Insurance costs are not always a favorite subject.   Your auto rates are increasing, but you haven’t had a claim, not even a speeding ticket.  Your car is older, but rates continue to climb.  These past few years have been trying in many ways, let’s take a quick look at some things that are affecting the price you pay to drive a car.  

We all know that driving record, claims, driver age and the type of car you drive affect rates, but what are other things that are having an unusual impact on what you pay.

As of late, our default is to blame the pandemic… but that is actually a good place to start!  Insurance companies set their rates upon driving conditions and circumstances.  When things change, whether what you can somewhat control or things you cannot, insurance companies increase rates to compensate for that.  We had seen a few years of relatively stable rates.  When the pandemic hit, a chain of reactions began to unfold.  Folks began to drive more as remote work; lack of airline travel and other factors began to change our way of life.  As a result of that, since more miles were driven, the number of accidents began to increase, resulting in more dollars being paid our for claims.

Changes continued to take place.  There has been a labor shortage of qualified technicians able to restore cars.  While remote work is an option in some industries, auto repair does not lend itself to that option.  As a result, labor costs began to rise, which has an increased affect on claim cost which are passed on from repair shops to compensate for higher wages.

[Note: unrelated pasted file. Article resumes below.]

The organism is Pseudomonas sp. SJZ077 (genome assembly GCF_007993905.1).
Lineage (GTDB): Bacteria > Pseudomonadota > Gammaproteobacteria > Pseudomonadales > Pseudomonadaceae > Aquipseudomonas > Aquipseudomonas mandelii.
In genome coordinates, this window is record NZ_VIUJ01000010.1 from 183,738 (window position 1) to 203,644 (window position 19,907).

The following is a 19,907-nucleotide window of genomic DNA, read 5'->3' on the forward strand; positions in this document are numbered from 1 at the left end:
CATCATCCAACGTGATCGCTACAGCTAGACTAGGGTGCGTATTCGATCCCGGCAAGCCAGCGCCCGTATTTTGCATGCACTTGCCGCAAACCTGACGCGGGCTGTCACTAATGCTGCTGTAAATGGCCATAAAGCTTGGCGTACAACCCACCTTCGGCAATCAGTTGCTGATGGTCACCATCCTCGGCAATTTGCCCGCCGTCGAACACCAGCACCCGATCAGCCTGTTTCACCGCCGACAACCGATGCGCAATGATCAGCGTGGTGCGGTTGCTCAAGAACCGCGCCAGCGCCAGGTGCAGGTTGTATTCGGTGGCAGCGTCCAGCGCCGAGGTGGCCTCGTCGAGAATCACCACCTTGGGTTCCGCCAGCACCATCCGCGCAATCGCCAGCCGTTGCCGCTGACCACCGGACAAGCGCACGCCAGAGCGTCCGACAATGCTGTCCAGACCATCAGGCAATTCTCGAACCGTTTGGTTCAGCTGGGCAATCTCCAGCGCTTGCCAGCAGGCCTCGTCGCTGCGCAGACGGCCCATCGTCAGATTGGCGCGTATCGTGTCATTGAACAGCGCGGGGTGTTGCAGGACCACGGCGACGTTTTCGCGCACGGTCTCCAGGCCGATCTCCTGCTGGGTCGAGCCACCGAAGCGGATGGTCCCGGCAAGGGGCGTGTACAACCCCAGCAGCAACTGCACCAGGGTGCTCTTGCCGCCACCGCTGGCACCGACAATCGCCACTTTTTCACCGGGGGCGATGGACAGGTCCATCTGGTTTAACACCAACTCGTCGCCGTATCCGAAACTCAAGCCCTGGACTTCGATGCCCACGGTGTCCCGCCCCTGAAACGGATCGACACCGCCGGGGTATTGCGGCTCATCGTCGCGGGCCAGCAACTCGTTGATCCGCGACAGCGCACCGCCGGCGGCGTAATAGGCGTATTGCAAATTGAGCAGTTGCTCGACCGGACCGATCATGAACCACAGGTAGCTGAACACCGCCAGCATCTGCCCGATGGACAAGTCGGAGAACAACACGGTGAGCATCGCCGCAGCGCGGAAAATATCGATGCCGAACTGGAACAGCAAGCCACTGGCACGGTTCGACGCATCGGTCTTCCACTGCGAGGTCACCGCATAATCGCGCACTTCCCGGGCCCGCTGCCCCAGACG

Another impact has been supply shortages of technical components and repair parts.  These shortages have resulted in lengthened time to repair vehicles and increased costs to obtain parts.  Lengthened time of repair results in longer need for rental vehicles and increased cost of parts also serves to drive repair costs.

We have all seen empty car lots over the past few years, and only now are they beginning to fill back up.  The shortages of supply, increased labor and production slowdowns resulted in higher priced cars as there were just not enough cars to meet demand.  Price increases were much more obvious in the used car market as used car prices increased in some cases up to 40%.  

It has taken a while, but the combined effect of changes in labor, supply, increased accidents and the cost of putting people back on the road is now being realized.  It has taken some time for these changes to trickle down to auto insurers who can now need to adjust rates to keep up with a significant increase in the cost of claims.

While it doesn’t make the pill easier to swallow, a little insight may be helpful in understanding what is happening.  This is an important time to truly obtain the best value that can be received through your insurance program.   Talk with your agent and review your policies to eliminate duplication as well as to reduce excess coverage for things you don’t need covered.  Conversely, we want to talk with you to make certain we have things covered correctly to put you back where you need to be when the time comes which you need us.